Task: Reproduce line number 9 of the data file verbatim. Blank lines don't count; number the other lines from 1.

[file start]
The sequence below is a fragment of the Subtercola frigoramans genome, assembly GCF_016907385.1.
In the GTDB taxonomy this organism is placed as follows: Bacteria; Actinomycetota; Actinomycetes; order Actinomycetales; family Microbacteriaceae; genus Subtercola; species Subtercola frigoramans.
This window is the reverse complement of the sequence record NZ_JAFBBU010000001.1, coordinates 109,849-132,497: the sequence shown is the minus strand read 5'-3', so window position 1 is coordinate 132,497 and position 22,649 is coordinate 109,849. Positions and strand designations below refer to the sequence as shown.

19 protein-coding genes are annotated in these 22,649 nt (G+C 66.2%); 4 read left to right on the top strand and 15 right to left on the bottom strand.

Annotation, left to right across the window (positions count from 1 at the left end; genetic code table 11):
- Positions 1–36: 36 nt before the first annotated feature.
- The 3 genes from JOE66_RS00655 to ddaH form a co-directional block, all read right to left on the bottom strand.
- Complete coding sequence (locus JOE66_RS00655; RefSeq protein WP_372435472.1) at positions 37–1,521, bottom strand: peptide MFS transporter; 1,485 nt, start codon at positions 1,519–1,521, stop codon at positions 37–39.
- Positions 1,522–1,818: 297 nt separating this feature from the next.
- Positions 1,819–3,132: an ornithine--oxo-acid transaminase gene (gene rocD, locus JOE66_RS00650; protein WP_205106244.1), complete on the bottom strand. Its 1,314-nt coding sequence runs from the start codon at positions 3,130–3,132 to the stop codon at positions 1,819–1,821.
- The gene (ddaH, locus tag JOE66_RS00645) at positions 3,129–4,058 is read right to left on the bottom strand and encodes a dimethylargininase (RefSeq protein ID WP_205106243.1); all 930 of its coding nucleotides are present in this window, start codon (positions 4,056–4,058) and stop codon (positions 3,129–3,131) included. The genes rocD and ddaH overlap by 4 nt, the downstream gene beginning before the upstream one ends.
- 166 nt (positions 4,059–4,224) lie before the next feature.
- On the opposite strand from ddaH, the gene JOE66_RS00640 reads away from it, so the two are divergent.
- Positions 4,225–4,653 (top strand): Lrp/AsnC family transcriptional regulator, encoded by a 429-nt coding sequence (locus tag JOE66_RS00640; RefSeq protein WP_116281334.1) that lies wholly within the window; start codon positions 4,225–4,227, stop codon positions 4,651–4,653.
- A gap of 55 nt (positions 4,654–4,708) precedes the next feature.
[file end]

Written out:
- Positions 1,522–1,818: 297 nt separating this feature from the next.